Sporormiella spores used as a proxy to determine megafaunal existence
It has been argued that Sporormiella proxy can be used as a measure of large herbivore presence and abundance (Robinson et al 2005). In this blog I will explore the ideas of Feranec et al (2011), who looked at the advantages and disadvantages of using this proxy as an accurate dating method of extinct megafauna. An evaluation of this proxy might be useful in understanding whether it is a useful method of determining past megafauna during the Late Quaternary.
Proxies are widely employed in Quaternary paleoecology and the geosciences. When there is no direct method to establish organism presence, population size and other important demographics, proxies are used as a substitute (Feranec et al 2011). Sporormiella is a genus of fungi that is present on dung. The spores are used as a proxy as they are preserved in lake sediments and easily identifiable due to being dark brown in colour and having a pronounced sigmoid germination pore. Plant material and adhering spores are eaten by herbivores, and the spores pass through the digestive tract and are released as defecation. Spore abundance is related to the amount of dung present and has been an important tool in the analysis of extinct mammals in North America during the late Pleistocene.
Feranec et al (2011) identifies some of the problems with using Sporormiella as a proxy. Firstly, the fungus can be abundant on dung of the extant non-livestock megafauna and modern small mammals (Graf & Chmura 2006). This is problematic as it may weaken the accuracy of results looking at just solely megafauna. Secondly, a decrease in Sporormiella spore percentages does not necessarily mean a decline in megafaunal population size. Sporormiella is more abundant near lake shores than in the middle of lakes (Raper and Bush 2009), thus a decrease in this proxy could relate to an increase in lake level. Finally, Feranec et al (2011) raises concerns that the absence of Sporormiella does not necessarily mean an absence of large mammals from the local environment. An investigation carried out by Nyberg & Persson (2002) showed that habitat type had an effect in the abundance of fungi. This reinforces evidence to suggest that spore diversity is not necessarily related to megafunal presence or absence.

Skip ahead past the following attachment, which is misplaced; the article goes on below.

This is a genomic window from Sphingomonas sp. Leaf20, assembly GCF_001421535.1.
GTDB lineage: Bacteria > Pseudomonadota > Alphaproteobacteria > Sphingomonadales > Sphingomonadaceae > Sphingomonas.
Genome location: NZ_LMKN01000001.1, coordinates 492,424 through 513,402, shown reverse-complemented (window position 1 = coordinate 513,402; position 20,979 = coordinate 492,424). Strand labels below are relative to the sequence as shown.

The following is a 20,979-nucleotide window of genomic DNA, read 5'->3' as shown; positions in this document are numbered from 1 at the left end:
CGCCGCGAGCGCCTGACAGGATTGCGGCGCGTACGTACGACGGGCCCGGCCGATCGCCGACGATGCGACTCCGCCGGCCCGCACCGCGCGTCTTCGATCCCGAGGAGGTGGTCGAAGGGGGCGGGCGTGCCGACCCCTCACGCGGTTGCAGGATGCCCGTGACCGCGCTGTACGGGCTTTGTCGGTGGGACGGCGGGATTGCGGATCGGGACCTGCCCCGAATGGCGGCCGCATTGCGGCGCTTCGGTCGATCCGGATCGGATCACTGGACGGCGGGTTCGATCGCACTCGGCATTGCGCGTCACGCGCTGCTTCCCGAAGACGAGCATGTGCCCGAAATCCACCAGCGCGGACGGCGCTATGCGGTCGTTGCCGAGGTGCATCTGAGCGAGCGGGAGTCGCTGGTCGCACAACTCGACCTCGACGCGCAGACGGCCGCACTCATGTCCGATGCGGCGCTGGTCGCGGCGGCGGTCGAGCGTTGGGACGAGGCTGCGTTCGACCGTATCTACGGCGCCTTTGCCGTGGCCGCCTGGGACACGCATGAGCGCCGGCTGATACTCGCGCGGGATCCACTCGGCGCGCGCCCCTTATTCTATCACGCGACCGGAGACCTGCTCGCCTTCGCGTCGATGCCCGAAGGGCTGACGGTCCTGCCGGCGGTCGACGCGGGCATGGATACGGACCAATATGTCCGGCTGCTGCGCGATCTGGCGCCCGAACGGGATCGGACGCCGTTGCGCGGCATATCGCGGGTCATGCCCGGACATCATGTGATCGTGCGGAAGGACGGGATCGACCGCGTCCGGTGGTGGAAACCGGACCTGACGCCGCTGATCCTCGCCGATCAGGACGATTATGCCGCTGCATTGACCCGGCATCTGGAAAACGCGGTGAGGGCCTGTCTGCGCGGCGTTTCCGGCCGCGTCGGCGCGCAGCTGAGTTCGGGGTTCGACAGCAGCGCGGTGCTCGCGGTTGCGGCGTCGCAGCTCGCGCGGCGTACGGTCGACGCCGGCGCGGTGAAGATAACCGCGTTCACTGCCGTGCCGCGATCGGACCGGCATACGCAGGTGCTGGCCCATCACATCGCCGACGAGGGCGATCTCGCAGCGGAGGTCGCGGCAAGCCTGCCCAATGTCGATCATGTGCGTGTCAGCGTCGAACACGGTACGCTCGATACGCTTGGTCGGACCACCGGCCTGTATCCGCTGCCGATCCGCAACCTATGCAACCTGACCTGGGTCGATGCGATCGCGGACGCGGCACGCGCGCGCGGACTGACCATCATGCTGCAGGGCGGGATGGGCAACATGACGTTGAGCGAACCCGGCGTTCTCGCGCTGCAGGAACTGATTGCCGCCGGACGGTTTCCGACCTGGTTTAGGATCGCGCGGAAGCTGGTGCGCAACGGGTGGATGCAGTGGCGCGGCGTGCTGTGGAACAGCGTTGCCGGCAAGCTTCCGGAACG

Therefore the issues associated with using Sporormiella as a proxy make it difficult to accurately determine megafaunal population presence, decline, and extinction during the late Pleistocene. To achieve robust interpretations about megafaunal extinctions and population collapse from Sporormiella counts, it is important to determine properties of the local vegetation and soil, as well as watershed characteristics and hydrodynamics of the study sites over time (Feranec et al 2011). Therefore it is important not to over rely on the accuracy of Sporormiella spores as other proxies provide better understanding for end-Pleistocene extinction. The use of Sporormiella should not be disregarded complexly as it is a potentially promising, and analysis in later years might become a more accurate method of dating. Using Sporormiella with other proxies would provide a most accurate and reliable technique of determining presence and abundance of megafauna as well as reasons behind population extinction.